Novelist and film-maker, Xiaolu Guo studied at the Beijing Film Academy and received her MA from the National Film School in London. Her novels have been translated into more than 26 languages.Her novel A Concise Chinese-English Dictionary For Lovers (2008) was shortlisted for the Orange Prize for Fiction and in 2013 she was named as one of Granta‘s Best of Young British Novelists, a list drawn up once a decade. Her award-winning films include, She, a Chinese and Once Upon a Time Proletarian. Her latest novel is I Am China. Guo currently lives in London and was a guest of the DAAD Artists in Residence in Berlin in 2012 and a Writer in Residence of the Literaturhaus Zurichand the PWG Foundation in Zurich in 2015.
3.30 Gregory James
Towards a determination of the extent of the Chinese casualties in Allied service during the First World War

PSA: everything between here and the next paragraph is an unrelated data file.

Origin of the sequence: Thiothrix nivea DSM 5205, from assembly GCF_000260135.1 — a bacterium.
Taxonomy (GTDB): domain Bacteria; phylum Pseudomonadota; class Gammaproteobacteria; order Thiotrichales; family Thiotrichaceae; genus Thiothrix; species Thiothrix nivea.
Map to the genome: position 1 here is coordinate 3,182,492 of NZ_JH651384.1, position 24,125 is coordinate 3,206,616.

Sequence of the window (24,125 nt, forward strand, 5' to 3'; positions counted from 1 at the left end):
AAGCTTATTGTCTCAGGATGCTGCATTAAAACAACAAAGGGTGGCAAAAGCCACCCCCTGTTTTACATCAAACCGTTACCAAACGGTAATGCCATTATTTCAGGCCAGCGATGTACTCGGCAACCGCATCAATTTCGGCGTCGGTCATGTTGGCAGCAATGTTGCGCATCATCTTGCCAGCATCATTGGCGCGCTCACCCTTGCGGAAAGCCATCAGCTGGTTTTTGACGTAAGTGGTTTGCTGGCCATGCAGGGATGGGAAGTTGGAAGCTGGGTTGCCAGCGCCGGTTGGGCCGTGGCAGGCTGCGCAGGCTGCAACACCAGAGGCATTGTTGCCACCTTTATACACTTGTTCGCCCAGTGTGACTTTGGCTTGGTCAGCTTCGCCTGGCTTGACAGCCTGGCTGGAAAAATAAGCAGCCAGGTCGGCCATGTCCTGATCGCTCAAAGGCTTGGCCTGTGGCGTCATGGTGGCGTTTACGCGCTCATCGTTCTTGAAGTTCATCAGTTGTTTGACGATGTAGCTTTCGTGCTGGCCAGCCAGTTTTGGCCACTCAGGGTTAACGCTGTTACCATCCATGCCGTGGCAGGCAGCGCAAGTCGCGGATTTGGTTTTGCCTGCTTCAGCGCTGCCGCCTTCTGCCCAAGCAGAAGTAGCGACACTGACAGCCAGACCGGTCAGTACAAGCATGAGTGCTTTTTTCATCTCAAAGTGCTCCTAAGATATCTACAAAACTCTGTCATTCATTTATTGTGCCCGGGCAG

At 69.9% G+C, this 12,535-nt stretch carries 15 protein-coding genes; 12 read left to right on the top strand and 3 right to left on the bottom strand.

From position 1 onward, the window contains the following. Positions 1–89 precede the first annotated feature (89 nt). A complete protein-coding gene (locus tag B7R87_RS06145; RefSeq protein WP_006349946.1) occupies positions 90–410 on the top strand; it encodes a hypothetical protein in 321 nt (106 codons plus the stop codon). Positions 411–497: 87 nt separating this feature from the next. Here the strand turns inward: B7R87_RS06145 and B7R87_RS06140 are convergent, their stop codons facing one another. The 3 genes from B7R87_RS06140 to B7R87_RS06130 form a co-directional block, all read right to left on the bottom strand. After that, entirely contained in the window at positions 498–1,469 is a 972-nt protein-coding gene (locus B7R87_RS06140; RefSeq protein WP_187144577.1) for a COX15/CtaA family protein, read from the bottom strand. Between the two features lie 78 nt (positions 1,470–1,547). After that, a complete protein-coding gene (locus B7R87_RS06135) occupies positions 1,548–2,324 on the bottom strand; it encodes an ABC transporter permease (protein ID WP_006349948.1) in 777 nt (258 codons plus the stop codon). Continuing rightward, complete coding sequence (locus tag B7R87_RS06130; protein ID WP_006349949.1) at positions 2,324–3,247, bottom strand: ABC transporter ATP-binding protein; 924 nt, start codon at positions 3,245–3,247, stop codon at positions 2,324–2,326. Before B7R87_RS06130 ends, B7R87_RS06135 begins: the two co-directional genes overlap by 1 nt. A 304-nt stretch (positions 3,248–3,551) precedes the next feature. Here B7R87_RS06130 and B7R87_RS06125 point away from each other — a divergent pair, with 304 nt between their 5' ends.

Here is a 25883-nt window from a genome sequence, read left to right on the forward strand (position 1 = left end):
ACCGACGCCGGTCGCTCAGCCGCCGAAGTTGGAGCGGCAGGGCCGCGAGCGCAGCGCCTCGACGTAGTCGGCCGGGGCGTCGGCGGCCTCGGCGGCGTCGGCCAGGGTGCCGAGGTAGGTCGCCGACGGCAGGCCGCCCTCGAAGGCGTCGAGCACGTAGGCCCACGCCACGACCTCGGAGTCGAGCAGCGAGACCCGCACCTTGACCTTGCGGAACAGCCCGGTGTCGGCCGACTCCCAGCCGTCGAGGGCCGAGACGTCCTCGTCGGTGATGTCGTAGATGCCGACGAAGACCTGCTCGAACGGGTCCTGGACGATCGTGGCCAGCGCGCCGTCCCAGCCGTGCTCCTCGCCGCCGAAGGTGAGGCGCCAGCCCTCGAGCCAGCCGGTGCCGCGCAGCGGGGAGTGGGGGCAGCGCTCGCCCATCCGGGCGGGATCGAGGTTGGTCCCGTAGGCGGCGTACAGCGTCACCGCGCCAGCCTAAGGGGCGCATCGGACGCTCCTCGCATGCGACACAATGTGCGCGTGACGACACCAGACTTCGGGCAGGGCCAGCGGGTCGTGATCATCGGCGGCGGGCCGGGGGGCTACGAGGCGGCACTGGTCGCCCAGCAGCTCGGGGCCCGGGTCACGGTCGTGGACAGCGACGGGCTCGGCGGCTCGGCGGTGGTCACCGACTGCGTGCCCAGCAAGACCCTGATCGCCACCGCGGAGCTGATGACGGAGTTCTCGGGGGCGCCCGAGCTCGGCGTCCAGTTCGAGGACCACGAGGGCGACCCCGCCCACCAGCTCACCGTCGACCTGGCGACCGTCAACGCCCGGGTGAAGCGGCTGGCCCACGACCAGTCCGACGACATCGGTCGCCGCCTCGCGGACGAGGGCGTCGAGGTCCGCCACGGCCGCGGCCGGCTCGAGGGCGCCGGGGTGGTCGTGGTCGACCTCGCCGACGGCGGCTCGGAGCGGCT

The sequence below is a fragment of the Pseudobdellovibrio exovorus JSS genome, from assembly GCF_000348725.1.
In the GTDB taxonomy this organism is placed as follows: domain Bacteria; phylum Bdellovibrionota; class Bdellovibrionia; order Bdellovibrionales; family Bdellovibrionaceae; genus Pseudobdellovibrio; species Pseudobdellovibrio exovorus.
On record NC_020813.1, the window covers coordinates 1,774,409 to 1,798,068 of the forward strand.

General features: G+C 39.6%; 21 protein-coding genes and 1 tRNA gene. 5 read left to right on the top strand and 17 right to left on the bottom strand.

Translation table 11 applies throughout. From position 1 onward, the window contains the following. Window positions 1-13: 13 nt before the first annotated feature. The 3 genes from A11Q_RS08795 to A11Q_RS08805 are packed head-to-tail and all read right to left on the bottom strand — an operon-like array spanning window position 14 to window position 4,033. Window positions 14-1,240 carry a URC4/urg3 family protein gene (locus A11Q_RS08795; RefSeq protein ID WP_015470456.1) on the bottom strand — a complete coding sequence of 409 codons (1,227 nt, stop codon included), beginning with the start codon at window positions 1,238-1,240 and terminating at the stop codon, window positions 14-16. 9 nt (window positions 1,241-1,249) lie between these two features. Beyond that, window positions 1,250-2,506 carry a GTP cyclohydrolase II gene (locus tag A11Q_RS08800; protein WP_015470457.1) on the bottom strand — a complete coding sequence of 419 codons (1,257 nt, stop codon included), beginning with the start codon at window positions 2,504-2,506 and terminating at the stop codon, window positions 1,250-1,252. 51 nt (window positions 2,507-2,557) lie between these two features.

An issue often discussed in the literature is that of how many Chinese died in Allied service during the First World War. Estimates vary between 2,000 (approximately the number of Chinese Labour Corps graves in Commonwealth War Graves Commission cemeteries in northern Europe) and an unsubstantiated 34,000 “dead or missing” CLC labourers, in a recent Chinese article. Even during the conﬂict, the Central Powers diffused propagandist rumours of hefty losses among the labourers; already in February 1918, for example, they alleged 13,000 fatalities: “The wildness of the story is almost without parallel,” harrumphed the North-China Herald in response.